Blu-ray/DVD Reviews

Category

Currently showing posts tagged Journalism

  • Where the Buffalo Roam (1980) Collector's Edition Blu-ray Review

    Where the Buffalo Roam (1980)

    Director: Art Linson

    Starring: Peter Boyle & Bill Murray

    Released by: Shout Select

    Reviewed by Mike Kenny

    Culled from the wild and crazy exploits of gonzo journalist Hunter S. Thompson, Where the Buffalo Roam centers on the eccentric reporter (Bill Murray, Caddyshack) and his ex-attorney Carlo Lazlo, Esq. (Peter Boyle, Young Frankenstein), fueled on drugs and a madness for adventure, as they navigate the politically spiraling and violent days of the late sixties and seventies.

    The first film taken from Thompson’s toxic brand of chaotic intellect, Where the Buffalo Roam takes liberties with the facts concerning the journalist’s construction of a story based on the misadventures of friend and ex-attorney Carlo Lazlo, Esq.  Rewinding to the years 1968-1972 where Lazlo attempts to free an avalanche of San Francisco youths from overly severe drug charges, Thompson drinks and drugs his way through the proceedings while his latest deadline looms.  Rambling his way from one city to the next and leaving a trail of destruction in his wake, Thompson’s coverage of Super Bowl VI is sidetracked by the equally eccentric Lazlo’s presence who convinces the writer to join him on a mission to supply freedom fighters with heavy artillery.  Bailing on the plane escaping madness once the fuzz show and capturing the attention of young adults across the college campus circuit, Thompson offers sage advice by supporting the notion of illegal substances in the writing process and confronting then Presidential candidate Richard Nixon during an awkward bathroom encounter.  While the chemistry between Murray and Boyle sells and their performances, most notably Murray who does a sound impression of Thompson that was, for better and sometimes worse according to his fellow cast members, carried over to his next season of Saturday Night Live, Where the Buffalo Roam is structurally messy and never as funny or witty as it thinks it is.  Scored by Neil Young in one of his only film efforts, a lackluster screenplay and dismal box-office returns, trifled by Thompson’s own disdain for the finished effort, leaves Where the Buffalo Roam as merely the forgotten predecessor to Terry Gilliam’s much trippier and appreciated Fear and Loathing in Las Vegas adaptation.

    Shout Select welcomes Where the Buffalo Roam to high-definition with a 1080p transfer, preserving its 1.85:1 aspect ratio.  A softer sight, colors are favorable but never do much popping while, skin tones remain nicely detailed and natural-looking.  Very scant notices of scuffs aside, a filmic quality is inherent throughout the feature without any over-sharpening techniques applied.  Equipped with a DTS-HD Master Audio 2.0 mix, dialogue is serviceable with the mumbling manner of Thompson’s speech requiring an occasional increase in volume while, the film’s excellent music choices (presented for the first time ever on home video!) ranging from cuts by The Jimi Hendrix Experience, The Temptations, Neil Young and more, offer stronger boosts in range and bass.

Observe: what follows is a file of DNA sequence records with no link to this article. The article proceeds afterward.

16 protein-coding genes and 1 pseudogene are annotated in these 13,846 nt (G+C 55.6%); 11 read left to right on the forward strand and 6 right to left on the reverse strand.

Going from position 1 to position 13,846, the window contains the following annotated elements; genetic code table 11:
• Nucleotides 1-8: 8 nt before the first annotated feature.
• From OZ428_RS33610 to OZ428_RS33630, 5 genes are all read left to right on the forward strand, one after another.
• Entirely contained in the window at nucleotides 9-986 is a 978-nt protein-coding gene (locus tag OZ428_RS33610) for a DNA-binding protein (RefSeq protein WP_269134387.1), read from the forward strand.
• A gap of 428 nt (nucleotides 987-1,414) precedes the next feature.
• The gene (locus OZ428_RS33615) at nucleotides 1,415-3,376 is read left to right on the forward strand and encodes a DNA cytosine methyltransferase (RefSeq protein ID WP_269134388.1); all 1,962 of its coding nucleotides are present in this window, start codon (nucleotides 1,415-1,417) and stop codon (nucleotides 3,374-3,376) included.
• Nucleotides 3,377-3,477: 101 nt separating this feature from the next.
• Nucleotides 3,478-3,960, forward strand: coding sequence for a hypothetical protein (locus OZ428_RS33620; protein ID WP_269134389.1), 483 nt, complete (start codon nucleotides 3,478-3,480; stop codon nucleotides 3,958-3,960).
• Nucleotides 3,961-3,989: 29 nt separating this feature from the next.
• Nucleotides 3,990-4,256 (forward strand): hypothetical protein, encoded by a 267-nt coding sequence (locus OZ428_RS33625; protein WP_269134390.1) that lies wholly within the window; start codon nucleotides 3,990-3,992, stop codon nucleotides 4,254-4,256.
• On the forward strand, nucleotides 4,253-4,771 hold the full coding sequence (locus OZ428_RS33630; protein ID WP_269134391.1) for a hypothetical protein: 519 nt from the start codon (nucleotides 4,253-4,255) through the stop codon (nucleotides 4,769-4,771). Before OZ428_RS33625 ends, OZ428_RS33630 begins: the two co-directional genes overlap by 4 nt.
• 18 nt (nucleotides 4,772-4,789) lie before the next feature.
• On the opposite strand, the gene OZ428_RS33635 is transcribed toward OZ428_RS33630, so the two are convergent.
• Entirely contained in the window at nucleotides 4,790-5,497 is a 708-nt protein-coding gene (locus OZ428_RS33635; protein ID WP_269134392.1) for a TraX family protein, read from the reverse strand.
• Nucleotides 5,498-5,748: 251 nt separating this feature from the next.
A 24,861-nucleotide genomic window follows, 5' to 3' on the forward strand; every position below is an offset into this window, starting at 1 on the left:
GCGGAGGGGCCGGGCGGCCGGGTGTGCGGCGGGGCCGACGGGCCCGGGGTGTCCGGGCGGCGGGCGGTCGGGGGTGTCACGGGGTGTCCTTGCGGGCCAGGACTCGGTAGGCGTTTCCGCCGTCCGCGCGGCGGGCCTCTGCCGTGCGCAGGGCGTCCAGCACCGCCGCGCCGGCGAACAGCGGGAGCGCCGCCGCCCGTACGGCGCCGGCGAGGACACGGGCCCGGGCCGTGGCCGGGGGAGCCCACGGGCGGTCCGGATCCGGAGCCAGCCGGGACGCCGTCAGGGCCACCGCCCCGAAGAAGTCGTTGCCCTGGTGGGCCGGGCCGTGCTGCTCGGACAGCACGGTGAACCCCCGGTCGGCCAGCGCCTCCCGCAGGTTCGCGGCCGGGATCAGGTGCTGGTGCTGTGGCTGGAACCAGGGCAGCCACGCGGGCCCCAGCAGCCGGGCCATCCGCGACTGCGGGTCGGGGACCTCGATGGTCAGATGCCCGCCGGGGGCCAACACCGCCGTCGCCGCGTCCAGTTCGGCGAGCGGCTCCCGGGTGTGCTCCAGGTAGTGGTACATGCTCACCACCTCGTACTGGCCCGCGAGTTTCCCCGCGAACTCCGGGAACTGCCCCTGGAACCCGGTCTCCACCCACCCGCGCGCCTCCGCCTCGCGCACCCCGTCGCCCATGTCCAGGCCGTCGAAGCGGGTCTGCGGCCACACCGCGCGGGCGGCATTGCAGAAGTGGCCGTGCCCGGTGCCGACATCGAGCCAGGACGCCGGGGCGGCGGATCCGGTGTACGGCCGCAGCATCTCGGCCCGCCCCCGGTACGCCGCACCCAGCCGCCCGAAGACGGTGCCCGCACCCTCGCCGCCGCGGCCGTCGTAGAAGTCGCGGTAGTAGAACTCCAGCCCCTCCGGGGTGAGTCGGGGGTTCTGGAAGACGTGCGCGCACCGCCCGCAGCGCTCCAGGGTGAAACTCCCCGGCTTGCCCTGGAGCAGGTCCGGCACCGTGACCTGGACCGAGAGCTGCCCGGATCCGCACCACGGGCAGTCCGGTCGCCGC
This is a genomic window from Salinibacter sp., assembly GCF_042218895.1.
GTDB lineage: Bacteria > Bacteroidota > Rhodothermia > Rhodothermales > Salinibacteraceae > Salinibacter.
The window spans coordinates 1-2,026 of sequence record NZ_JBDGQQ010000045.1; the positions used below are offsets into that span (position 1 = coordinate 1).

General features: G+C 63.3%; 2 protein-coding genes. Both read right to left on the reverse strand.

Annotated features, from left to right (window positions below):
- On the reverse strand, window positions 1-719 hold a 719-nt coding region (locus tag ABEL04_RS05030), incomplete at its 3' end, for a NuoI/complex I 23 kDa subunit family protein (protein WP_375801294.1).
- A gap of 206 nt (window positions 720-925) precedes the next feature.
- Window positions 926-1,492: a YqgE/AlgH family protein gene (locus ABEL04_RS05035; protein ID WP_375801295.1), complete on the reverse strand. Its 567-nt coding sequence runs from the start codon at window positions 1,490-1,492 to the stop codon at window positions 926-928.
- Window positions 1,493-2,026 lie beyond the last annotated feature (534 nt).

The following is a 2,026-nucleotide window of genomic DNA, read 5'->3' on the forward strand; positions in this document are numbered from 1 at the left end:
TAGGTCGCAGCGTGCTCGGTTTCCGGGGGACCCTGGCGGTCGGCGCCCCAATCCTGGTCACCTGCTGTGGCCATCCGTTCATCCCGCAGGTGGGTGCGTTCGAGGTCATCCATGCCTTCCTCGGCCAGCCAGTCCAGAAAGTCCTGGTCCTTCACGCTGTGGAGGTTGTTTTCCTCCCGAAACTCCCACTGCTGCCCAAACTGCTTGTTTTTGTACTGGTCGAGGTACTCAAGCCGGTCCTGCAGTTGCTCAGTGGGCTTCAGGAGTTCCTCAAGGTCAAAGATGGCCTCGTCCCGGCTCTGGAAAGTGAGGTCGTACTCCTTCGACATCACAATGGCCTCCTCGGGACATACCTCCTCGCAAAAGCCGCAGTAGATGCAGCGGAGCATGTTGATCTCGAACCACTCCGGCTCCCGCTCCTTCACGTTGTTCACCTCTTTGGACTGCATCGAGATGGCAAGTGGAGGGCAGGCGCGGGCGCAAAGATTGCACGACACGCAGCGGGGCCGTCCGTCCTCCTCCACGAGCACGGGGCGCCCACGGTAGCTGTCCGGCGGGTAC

Billed under Shout Select’s Collector’s Edition banner, special features, although limited, include, Inventing the Buffalo: A Look Back with John Kaye (41:58) where the screenwriter recalls being originally tasked with scripting Fear and Loathing in Las Vegas, although caring little for its source citing a lackluster narrative structure, while its rights situation was resolved.  Bluntly put, Kaye also admits to being a former drug-addict and cites his research trip with Thompson through such cities as Aspen, Los Angeles and New Orleans as a fun drug binge.  In addition, Kaye felt Art Linson, making his directorial debut on the picture, was in over his head and maintains that his working relationship with Murray was a friendly one with the exception of one evening where the star badgered Kaye to come out and party resulting in Kaye having him removed from his hotel.  Lengthy and refreshingly honest, the interview is a must-watch for fans and detractors alike.  Furthermore, the Theatrical Trailer (3:14) and Reversible Cover Art conclude the supplemental package.

    Rarely funny but earning mild points for Murray’s spot-on interpretation of Thompson and Boyle’s equally worthy performance, Where the Buffalo Roam remains Hollywood’s dusty paperback attempt at bringing Thompson’s madcap brilliance to the big-screen with mostly unfavorable results.  Although its Collector’s Edition status, given its limited supply of extras, may be debated, the quality of Kaye’s interview and the film’s original music fully intact is warrant enough.  Murray completists will be pleased with what he brings to role of one of journalism’s most eccentric voices while, Thompson purists won’t help feeling underwhelmed.

    RATING: 3/5

    Available now from Shout Select, Where the Buffalo Roam can be purchased via ShoutFactory.com, Amazon.com and other fine retailers.

  • The Swinging Cheerleaders (1974) Blu-ray Review

    The Swinging Cheerleaders (1974)